• Adolphe Pégoud – First man to demonstrate the full aerobatic potential of the Blériot XI, flying a loop with it in 1913. Together with John Domenjoz and Edmond Perreyon, he successfully created what is considered the first air show.[32]
  • Harriet Quimby – First licensed female pilot in the United States; first female to fly the English Channel solo.[33]
  • Rene Simon (1885-192?) – In February 1911, the Mexican government engaged Rene Simon, a member of an aerial circus touring the southwestern United States, to reconnoiter rebel positions near the border city of Juarez.[34]
  • Emile Taddéoli – Swiss aviator who first flew on 22 March 1910, in his newly bought Blériot XI, and flew about 150,000 kilometres (93,000 mi) during the next five years, using various aircraft, among them, the Blériot XI, Morane-Borel monoplane, Dufaux 4, Dufaux 5 and SIAI S.13 seaplane.[35]


Blériot XI Militaire
Military single-seater, powered by a 50 hp (37 kW) Gnome engine.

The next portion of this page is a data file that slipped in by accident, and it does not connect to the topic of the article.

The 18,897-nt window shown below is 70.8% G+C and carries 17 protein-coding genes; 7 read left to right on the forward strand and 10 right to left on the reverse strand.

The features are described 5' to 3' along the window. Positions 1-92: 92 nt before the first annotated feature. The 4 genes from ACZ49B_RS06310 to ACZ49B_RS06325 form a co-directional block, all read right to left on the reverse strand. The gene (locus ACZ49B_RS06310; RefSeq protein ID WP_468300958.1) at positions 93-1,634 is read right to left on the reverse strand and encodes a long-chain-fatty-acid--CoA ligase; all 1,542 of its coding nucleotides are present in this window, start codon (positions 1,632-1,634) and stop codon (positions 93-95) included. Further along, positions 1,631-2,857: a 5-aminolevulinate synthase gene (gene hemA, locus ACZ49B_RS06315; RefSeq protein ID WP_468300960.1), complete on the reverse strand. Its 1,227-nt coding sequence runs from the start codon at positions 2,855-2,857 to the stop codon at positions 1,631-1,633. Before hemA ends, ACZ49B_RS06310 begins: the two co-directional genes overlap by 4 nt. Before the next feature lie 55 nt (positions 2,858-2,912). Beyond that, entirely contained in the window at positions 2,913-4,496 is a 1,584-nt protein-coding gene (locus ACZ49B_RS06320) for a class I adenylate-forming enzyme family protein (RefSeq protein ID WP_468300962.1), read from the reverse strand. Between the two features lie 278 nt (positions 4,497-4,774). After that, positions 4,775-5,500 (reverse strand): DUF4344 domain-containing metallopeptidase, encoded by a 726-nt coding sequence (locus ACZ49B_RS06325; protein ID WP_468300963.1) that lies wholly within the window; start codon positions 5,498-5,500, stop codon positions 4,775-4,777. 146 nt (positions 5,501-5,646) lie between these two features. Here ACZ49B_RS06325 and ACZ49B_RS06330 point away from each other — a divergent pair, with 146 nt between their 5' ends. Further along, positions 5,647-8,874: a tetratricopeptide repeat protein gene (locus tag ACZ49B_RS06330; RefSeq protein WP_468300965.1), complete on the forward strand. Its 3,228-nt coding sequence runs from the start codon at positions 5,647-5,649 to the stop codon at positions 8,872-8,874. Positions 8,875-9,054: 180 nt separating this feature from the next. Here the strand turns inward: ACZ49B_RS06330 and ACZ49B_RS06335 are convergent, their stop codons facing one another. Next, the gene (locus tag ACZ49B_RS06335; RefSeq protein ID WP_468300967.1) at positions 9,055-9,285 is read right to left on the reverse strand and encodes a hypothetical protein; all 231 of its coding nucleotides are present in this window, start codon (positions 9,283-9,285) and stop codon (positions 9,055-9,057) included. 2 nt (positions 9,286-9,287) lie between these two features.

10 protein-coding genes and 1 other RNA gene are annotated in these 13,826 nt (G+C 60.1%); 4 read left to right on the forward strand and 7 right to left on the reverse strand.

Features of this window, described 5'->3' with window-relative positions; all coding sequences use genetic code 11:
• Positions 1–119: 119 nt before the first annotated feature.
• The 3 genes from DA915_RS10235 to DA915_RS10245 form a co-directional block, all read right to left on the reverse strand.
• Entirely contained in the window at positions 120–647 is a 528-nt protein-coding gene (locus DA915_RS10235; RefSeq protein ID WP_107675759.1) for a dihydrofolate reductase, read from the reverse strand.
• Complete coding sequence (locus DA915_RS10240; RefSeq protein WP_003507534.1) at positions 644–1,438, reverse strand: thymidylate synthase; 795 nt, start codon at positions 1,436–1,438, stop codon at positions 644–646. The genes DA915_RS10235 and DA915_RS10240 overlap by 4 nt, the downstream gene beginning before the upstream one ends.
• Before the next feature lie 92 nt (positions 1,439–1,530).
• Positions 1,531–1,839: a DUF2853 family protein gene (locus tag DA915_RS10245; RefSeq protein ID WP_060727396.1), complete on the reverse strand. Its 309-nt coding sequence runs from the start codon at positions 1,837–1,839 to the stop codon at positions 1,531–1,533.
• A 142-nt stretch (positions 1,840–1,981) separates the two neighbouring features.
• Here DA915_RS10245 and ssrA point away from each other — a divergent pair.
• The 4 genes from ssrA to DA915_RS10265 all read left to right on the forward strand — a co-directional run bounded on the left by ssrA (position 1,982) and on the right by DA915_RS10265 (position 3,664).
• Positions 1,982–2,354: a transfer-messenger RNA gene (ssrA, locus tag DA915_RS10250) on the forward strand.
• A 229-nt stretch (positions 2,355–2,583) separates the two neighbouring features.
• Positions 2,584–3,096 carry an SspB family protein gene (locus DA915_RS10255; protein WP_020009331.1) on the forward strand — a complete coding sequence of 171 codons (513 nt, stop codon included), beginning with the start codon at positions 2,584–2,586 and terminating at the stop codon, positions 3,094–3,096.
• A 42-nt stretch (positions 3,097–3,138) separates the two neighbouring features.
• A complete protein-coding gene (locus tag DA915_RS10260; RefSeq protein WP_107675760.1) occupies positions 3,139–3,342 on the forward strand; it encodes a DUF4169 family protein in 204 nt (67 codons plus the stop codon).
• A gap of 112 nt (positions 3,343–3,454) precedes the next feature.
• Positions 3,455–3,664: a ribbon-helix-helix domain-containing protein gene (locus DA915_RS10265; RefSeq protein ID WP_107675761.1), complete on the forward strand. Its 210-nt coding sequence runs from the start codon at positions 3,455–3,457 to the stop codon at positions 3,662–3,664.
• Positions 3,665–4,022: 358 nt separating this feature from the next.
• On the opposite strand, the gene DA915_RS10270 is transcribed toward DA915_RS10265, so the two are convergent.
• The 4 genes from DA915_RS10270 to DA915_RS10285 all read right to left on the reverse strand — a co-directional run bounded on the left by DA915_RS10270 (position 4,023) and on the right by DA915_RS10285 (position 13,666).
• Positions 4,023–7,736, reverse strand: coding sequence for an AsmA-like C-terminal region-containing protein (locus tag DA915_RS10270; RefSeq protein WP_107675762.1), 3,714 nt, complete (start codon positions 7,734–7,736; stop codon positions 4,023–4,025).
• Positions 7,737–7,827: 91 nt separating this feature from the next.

Blériot XI Artillerie
Very similar to the Militaire version, but with a fuselage divided into two sections so that it could be folded for transport.
Blériot XI-2
Standard tandem 2-seat touring, reconnaissance, training model, powered by a 70 hp (52 kW) Gnome 7B rotary piston engine.
Blériot XI-2 bis "côté-à-côté"

Blériot XI-2 bis

2-seat model, with side-by-side seating and a non-lifting triangular tailplane with semi-elliptical trailing-edge elevators. Length 8.32 m (27 ft 6 in), Wingspan 10.97 m(36 ft)[36]
Blériot XI-2 Hydroaeroplane
Two-seater floatplane with wingspan of 11 m (36 ft) powered by a 80 hp (60 kW) Rhône engine.[37] First flown with an extended rudder with a float on the bottom: this was later replaced by a standard rudder and a float fitted under the rear fuselage.